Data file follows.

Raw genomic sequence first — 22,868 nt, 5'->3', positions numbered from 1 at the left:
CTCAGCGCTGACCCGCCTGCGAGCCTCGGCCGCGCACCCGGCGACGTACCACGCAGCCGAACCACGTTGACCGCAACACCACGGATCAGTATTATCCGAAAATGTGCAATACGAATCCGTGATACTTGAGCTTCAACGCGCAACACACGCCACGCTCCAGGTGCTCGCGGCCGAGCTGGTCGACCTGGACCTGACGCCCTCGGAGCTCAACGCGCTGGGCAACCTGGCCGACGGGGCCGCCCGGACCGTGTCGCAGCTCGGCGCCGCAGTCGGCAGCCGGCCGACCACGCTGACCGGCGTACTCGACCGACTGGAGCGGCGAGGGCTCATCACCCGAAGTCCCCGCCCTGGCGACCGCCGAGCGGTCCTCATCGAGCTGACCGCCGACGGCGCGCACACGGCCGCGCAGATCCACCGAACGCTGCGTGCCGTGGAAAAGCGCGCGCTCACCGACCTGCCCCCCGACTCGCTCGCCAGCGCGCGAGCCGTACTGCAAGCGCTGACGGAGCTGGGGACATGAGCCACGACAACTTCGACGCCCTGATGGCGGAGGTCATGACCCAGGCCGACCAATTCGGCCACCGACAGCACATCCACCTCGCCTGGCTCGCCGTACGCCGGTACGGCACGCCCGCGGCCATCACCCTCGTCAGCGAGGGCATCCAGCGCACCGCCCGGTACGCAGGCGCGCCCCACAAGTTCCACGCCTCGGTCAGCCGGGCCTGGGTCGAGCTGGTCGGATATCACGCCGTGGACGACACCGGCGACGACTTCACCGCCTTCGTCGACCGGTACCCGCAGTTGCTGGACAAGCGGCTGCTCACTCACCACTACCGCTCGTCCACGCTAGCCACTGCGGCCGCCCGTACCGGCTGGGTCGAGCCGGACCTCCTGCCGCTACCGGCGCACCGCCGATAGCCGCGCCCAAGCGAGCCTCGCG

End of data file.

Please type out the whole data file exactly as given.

Raw genomic sequence first — 22,868 nt, 5'->3', positions numbered from 1 at the left:
CTCAGCGCTGACCCGCCTGCGAGCCTCGGCCGCGCACCCGGCGACGTACCACGCAGCCGAACCACGTTGACCGCAACACCACGGATCAGTATTATCCGAAAATGTGCAATACGAATCCGTGATACTTGAGCTTCAACGCGCAACACACGCCACGCTCCAGGTGCTCGCGGCCGAGCTGGTCGACCTGGACCTGACGCCCTCGGAGCTCAACGCGCTGGGCAACCTGGCCGACGGGGCCGCCCGGACCGTGTCGCAGCTCGGCGCCGCAGTCGGCAGCCGGCCGACCACGCTGACCGGCGTACTCGACCGACTGGAGCGGCGAGGGCTCATCACCCGAAGTCCCCGCCCTGGCGACCGCCGAGCGGTCCTCATCGAGCTGACCGCCGACGGCGCGCACACGGCCGCGCAGATCCACCGAACGCTGCGTGCCGTGGAAAAGCGCGCGCTCACCGACCTGCCCCCCGACTCGCTCGCCAGCGCGCGAGCCGTACTGCAAGCGCTGACGGAGCTGGGGACATGAGCCACGACAACTTCGACGCCCTGATGGCGGAGGTCATGACCCAGGCCGACCAATTCGGCCACCGACAGCACATCCACCTCGCCTGGCTCGCCGTACGCCGGTACGGCACGCCCGCGGCCATCACCCTCGTCAGCGAGGGCATCCAGCGCACCGCCCGGTACGCAGGCGCGCCCCACAAGTTCCACGCCTCGGTCAGCCGGGCCTGGGTCGAGCTGGTCGGATATCACGCCGTGGACGACACCGGCGACGACTTCACCGCCTTCGTCGACCGGTACCCGCAGTTGCTGGACAAGCGGCTGCTCACTCACCACTACCGCTCGTCCACGCTAGCCACTGCGGCCGCCCGTACCGGCTGGGTCGAGCCGGACCTCCTGCCGCTACCGGCGCACCGCCGATAGCCGCGCCCAAGCGAGCCTCGCG